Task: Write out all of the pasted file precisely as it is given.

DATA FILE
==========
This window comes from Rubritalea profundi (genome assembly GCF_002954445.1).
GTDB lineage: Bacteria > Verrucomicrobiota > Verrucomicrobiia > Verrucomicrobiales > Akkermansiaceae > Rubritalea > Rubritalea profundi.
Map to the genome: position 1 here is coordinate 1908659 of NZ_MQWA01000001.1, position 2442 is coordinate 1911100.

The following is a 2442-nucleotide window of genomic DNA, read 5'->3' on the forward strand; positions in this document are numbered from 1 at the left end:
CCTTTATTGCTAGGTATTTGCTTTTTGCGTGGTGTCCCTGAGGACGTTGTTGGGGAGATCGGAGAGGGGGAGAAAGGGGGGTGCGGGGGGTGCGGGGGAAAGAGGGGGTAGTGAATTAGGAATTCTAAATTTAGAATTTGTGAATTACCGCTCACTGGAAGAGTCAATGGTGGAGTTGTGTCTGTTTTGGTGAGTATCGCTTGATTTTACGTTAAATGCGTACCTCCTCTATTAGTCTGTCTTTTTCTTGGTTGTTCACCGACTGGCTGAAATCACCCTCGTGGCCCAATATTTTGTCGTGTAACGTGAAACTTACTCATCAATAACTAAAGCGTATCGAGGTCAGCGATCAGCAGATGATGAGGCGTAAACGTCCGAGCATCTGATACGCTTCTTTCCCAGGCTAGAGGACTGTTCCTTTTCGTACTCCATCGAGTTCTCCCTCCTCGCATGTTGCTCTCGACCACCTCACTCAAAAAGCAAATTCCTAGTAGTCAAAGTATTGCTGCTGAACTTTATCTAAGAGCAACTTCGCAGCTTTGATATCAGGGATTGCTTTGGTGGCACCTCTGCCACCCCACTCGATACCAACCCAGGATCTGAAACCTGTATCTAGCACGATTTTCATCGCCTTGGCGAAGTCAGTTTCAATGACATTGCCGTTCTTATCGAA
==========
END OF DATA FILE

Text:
This window comes from Rubritalea profundi (genome assembly GCF_002954445.1).
GTDB lineage: Bacteria > Verrucomicrobiota > Verrucomicrobiia > Verrucomicrobiales > Akkermansiaceae > Rubritalea > Rubritalea profundi.
Map to the genome: position 1 here is coordinate 1908659 of NZ_MQWA01000001.1, position 2442 is coordinate 1911100.

The following is a 2442-nucleotide window of genomic DNA, read 5'->3' on the forward strand; positions in this document are numbered from 1 at the left end:
CCTTTATTGCTAGGTATTTGCTTTTTGCGTGGTGTCCCTGAGGACGTTGTTGGGGAGATCGGAGAGGGGGAGAAAGGGGGGTGCGGGGGGTGCGGGGGAAAGAGGGGGTAGTGAATTAGGAATTCTAAATTTAGAATTTGTGAATTACCGCTCACTGGAAGAGTCAATGGTGGAGTTGTGTCTGTTTTGGTGAGTATCGCTTGATTTTACGTTAAATGCGTACCTCCTCTATTAGTCTGTCTTTTTCTTGGTTGTTCACCGACTGGCTGAAATCACCCTCGTGGCCCAATATTTTGTCGTGTAACGTGAAACTTACTCATCAATAACTAAAGCGTATCGAGGTCAGCGATCAGCAGATGATGAGGCGTAAACGTCCGAGCATCTGATACGCTTCTTTCCCAGGCTAGAGGACTGTTCCTTTTCGTACTCCATCGAGTTCTCCCTCCTCGCATGTTGCTCTCGACCACCTCACTCAAAAAGCAAATTCCTAGTAGTCAAAGTATTGCTGCTGAACTTTATCTAAGAGCAACTTCGCAGCTTTGATATCAGGGATTGCTTTGGTGGCACCTCTGCCACCCCACTCGATACCAACCCAGGATCTGAAACCTGTATCTAGCACGATTTTCATCGCCTTGGCGAAGTCAGTTTCAATGACATTGCCGTTCTTATCGAA